Hunters should be allies of conservationists—in the best situations, hunting and wildlife groups have been great advocates of preserving habitat, which is the core issue, I think, in protecting biodiversity. If they’re doing it so they can go in and blow away a few big meaty game animals, well, OK…setting aside that acreage also means a richer array of songbirds and arthropods and plants and fish and lizards and amphibians, which normally aren’t shot up, have a better chance of survival.

Sometimes, though, short-sightedness and denial and a refusal to deal with a minor inconvenience undercut that whole plan. An article on the California condors is a perfect example: the use of lead ammunition is killing the birds indirectly. Wild condors have a ten times greater concentration of lead in their blood compared to captive birds, and the source is the flurry of lead hunters are flinging into the environment.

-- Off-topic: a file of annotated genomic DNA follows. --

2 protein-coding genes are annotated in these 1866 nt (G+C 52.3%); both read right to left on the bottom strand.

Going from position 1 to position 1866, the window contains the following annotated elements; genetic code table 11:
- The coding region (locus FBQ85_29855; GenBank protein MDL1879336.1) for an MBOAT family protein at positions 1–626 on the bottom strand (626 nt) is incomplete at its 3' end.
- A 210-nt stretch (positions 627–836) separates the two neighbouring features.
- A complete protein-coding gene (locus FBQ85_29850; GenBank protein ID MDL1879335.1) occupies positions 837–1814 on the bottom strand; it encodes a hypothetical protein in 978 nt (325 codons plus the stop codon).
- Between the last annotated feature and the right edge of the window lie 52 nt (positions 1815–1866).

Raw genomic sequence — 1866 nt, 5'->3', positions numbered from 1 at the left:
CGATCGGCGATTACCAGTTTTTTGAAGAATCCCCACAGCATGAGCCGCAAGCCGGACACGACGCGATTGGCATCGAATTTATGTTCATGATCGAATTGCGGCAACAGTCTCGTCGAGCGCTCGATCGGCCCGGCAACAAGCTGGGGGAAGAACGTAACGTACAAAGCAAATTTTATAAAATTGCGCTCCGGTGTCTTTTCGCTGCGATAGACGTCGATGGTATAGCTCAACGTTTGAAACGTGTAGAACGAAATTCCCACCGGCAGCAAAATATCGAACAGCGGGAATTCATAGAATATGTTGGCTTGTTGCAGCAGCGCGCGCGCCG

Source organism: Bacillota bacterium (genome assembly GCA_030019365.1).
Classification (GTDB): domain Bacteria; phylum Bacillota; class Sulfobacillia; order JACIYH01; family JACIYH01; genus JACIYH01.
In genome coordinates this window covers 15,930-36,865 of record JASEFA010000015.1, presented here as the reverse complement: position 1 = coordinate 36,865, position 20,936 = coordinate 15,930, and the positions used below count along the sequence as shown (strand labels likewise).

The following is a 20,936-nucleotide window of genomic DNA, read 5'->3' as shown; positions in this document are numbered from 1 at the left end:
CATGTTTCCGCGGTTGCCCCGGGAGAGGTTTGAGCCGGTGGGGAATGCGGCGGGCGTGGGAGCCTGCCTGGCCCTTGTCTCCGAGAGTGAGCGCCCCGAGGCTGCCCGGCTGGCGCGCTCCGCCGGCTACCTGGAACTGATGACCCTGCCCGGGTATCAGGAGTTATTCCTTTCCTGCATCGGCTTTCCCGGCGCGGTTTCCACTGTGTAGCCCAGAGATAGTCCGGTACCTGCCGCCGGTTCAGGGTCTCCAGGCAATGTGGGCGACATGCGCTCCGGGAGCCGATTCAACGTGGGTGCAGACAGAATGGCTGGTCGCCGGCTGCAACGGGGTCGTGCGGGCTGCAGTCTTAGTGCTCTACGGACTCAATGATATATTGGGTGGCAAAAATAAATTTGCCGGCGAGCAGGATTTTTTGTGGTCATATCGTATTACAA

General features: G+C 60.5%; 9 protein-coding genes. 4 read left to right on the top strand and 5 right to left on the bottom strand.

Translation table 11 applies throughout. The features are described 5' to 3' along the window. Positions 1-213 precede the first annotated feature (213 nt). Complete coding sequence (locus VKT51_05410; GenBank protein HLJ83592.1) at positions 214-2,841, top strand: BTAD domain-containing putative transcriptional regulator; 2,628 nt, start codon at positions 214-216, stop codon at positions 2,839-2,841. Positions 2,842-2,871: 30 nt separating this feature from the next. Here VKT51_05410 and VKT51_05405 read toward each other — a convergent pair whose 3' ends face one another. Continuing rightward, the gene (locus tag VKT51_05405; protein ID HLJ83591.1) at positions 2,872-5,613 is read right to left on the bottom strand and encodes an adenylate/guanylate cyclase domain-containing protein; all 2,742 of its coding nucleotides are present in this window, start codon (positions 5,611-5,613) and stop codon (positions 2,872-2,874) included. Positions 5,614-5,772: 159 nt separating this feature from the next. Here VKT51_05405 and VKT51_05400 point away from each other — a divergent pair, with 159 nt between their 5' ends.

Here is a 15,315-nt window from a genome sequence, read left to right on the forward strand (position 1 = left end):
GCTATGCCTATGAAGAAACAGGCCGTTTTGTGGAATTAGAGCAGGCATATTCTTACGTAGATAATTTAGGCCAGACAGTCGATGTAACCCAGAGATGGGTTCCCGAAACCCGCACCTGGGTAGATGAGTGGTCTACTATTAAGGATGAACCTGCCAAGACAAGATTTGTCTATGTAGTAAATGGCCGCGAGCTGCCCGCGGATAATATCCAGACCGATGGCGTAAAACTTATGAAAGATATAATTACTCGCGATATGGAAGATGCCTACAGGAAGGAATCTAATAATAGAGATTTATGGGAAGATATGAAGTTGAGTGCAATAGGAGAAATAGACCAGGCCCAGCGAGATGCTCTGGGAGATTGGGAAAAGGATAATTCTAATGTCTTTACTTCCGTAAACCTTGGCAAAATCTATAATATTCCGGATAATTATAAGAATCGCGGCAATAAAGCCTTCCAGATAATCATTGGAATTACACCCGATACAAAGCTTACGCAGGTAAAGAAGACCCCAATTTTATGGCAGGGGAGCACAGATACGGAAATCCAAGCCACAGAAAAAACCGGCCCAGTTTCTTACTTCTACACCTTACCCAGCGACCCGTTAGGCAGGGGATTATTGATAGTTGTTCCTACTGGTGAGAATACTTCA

“The condor food supply is almost completely contaminated,” says Noel Snyder, a retired biologist with the U.S. Fish & Wildlife Service. He adds that Hunt’s research [5.1MB PDF] shows that deer flesh is tainted after the animals are shot; this raises questions about human health as well. “When you look at these X-rays, you have to ask yourself, ‘Why would I eat deer meat?’”

In recent years, California has attempted to limit the use of lead ammunition in the condor range, but introduced legislation continues to get defeated. Kelly Sorenson of the Ventana Wildlife Society says that hunting groups and the National Rifle Association are resisting change but that lawsuits filed in July by environmental groups may force state legislators to act. Although it is costly, ammunition made from other metals is available.

Every fall, I know that lots of my students take off for opening weekend of deer season—I even consult the DNR schedule when putting together my exam calendar—and it’s nice to know now that they’re putting their brains at risk. Chronic Wasting Disease is scary enough, now it’s also a question of lead poisoning. I think I’ll avoid the venison.